The famous curse of the breaking plastic safety buttons on Mossberg pump-action shotguns has finally hit me.
My tang broke (Sounds like the punch-line of a dirty joke!) and I FIXED it, like a boss!
I fabricated a new tang from a bit of aluminum, dremelled it into shape/ size, and fixed it: it works!
Notice how it gives me positive surface for thumb contact, with enough curvature to avoid snagging?
I know it may look ugly, but at least, until I am able to buy a new factory safety tang, this would have to do. I did NOT feel comfortable without a safety button, and this is functional enough.
Let me know what you think?
There has been some recent “tacticalisation” of my shotgun.
From a basic stock Mossberg 500A, which has gone through a LOT! (Improvised stocks, improvised sights, I have shot a LOT of improvised slugs through it…)
– Fab Defense Group Folding stock with adjustable cheek pad. (Sold by Mako Group)
– AIM Full Length picatinny rail.
– Troy Tritium folding Iron Back-Up Sights (Front and Back.)
– Magpul barrel and magazine clamp.
How did I get these? Let’s just say my birthday came early this year, and I had a visit from the “shotgun fairy”! Actually, they were legally brought as samples, and I was able to buy them off. That’s all I am permitted to say.
I got to shoot my Mossberg 500A after these most recent mods, and I must say that I am happy I had done so under “test” conditions, and not in a real life situation. Quite a lot failed.
It is great for folding for carriage and concealment, but it did not work very well for me in practice.
I forgot to change the folding direction to the right side, and got a badly busted lip from the protruding hinge for that. I have changed the folding direction and my lip should be good from now on… (My second busted lip in one year.)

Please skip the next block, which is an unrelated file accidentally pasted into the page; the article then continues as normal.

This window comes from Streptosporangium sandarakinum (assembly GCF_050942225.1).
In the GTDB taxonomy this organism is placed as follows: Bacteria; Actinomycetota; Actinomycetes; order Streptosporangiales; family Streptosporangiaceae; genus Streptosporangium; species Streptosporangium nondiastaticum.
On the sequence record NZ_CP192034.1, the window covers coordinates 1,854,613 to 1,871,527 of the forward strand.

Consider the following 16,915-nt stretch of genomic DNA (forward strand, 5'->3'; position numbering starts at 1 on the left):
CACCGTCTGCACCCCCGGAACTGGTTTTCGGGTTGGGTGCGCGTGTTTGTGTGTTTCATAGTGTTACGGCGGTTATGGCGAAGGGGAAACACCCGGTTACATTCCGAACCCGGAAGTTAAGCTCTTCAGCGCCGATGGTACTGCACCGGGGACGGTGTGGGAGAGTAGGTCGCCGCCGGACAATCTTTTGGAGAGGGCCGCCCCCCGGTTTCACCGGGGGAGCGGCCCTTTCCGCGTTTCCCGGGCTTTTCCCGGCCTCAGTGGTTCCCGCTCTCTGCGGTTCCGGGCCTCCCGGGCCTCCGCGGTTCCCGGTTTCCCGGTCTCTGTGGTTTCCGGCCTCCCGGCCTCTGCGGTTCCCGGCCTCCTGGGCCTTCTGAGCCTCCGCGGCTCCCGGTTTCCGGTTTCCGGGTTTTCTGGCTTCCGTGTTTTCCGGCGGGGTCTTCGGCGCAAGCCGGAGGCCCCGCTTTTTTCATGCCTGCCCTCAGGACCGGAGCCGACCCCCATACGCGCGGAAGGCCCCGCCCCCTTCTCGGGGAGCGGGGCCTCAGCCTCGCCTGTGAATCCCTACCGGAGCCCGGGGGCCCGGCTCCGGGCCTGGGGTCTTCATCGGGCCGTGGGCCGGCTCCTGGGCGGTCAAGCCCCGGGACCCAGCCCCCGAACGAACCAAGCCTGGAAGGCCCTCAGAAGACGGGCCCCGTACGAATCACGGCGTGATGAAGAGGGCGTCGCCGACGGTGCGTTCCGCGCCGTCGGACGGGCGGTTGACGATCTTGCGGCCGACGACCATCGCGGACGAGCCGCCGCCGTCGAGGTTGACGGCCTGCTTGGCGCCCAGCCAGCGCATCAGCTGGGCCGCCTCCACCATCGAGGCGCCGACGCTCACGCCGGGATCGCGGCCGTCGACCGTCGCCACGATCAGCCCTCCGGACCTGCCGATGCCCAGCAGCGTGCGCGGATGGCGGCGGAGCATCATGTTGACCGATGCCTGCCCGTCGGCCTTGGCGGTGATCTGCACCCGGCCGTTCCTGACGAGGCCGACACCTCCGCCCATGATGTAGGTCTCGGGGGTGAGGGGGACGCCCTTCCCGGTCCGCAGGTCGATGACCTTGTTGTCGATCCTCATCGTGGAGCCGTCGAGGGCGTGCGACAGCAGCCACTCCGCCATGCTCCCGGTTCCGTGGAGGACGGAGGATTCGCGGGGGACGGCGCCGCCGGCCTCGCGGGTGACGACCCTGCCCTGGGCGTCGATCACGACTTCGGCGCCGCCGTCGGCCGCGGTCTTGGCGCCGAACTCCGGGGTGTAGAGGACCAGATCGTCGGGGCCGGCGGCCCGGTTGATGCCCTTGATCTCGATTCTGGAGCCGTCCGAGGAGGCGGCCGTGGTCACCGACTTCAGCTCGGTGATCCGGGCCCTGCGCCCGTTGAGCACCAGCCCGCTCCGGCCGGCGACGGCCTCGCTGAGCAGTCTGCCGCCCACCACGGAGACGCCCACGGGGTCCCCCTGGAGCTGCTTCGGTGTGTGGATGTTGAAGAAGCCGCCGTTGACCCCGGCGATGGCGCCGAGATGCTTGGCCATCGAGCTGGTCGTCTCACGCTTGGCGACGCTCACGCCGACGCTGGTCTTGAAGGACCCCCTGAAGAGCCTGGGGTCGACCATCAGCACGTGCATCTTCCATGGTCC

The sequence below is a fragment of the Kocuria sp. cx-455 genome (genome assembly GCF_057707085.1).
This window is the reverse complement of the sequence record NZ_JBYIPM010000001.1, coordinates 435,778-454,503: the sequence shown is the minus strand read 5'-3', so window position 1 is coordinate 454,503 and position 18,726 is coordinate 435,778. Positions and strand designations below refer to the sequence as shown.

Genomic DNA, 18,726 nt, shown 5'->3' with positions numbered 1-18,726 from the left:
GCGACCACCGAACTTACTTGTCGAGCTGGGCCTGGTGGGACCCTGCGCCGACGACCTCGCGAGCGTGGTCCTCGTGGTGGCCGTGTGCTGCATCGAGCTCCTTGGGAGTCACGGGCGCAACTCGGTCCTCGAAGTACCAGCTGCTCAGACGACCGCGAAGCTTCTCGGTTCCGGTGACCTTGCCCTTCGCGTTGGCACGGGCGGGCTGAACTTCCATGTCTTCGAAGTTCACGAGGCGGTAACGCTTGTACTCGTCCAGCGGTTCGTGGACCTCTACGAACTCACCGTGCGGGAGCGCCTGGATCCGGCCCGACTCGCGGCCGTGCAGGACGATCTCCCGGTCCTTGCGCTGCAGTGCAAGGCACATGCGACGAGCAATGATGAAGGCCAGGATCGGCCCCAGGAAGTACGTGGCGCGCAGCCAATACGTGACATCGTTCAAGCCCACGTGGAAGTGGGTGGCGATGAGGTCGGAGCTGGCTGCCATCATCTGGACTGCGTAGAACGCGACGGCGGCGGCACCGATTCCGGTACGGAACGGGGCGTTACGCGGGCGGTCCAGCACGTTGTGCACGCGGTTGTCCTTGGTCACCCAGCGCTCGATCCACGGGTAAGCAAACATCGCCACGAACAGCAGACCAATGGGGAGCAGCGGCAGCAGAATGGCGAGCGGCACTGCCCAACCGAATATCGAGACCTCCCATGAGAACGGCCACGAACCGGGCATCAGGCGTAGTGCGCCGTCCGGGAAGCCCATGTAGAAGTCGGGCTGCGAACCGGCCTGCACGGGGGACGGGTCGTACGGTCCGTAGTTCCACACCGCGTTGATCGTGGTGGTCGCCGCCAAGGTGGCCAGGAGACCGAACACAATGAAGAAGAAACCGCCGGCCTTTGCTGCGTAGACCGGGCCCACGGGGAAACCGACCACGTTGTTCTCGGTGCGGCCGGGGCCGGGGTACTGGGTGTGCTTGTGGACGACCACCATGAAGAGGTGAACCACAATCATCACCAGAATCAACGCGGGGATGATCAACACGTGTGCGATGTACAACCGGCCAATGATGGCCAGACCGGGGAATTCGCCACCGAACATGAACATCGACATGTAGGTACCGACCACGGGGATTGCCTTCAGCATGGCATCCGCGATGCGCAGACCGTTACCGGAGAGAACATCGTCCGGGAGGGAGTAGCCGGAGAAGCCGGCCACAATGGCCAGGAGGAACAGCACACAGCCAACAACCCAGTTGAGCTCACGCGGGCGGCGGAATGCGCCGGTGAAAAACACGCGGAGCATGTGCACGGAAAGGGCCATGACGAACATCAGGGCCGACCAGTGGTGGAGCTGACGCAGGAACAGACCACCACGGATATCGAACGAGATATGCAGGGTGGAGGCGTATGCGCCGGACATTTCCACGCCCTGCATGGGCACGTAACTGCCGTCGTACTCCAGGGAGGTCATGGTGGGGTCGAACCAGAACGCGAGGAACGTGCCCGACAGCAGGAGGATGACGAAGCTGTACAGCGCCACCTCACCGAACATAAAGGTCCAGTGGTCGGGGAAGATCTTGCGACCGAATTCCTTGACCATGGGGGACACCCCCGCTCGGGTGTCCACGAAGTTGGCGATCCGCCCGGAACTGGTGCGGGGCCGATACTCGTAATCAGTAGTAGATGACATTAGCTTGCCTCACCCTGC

However: I have now changed my stock to the exceptional Magpul SGA stock for Mossberg 500.
It handles perfectly and I realize now that I had been “misguided” in my initial love for pistol-grip type or folding stocks! Access to the safety button and the slide release just got magically PERFECT.
While shooting, I practiced using my new Safariland Shell carrier for quick reload with a tactical drill…
A good, useful, easy-to-use product. Easy access to your spare shells, but must be used with a belt, and God help you if you have a large gut, and “love-handles” like I now do! [Strangely: I actually do not drink!] I did a tactical drill with my Mossberg and it was sweetly intuitive to pull out shells and do fast reloads.
In practice – AIM full-length rail (Used with Troy Folding Battle Sights)
This did NOT work as advertised at all! When fixed: the rail curved from the receiver to the front mounting point. So the sights were not properly aligned. I initially tested and confirmed my sight alignment with a laser bore-slighter but it did NOT work at all and led to woefully inaccuracy. I was unable to put even ONE slug or bird-shot pellet on a two foot by two foot metal tray which was the target at 20 yards. (Bulls eye was a red spray-painted 4 inch circle.)
I have now taken off the rail, and installed separate barrel rail clamps and receiver rails. I have gone back to a simple tube-type sight, which I have used before and it served the purpose.
This time, I machined a good, precise tube out of stainless steel pipe, and aiming through it is by using what is called the Halo effect. (When you cannot see any of the inner edges of the tube, and can only see a perfectly round two-shade “halo” with your target right in the middle – you know you are well aligned on target…) I have in the past simply clamped an aluminium tube to my barrel as a sight, and I got good accuracy with it out to 50 yards… I’m sure you guys remember…Several cannons have similar sighting. (Hotchkiss 25mm Anti-Tank for example…)
This is “Matilda” (As I like to call my shotgun) now, after all the changes… Next stop: a good [improvised] sling, and then some test-shooting when I am able to!
And oh, if you ever have a desperate need for cuff-links, you have an interview or dinner, and no cuff-links, but you have a couple of thumb-tacks at home, the sort with plastic grips.
Just do this:
Use pliers to remove the metal pins.
Make sure to pull out the pins properly…
And there you have them! One-use expedient cuff-links. Just make sure they are the same colour!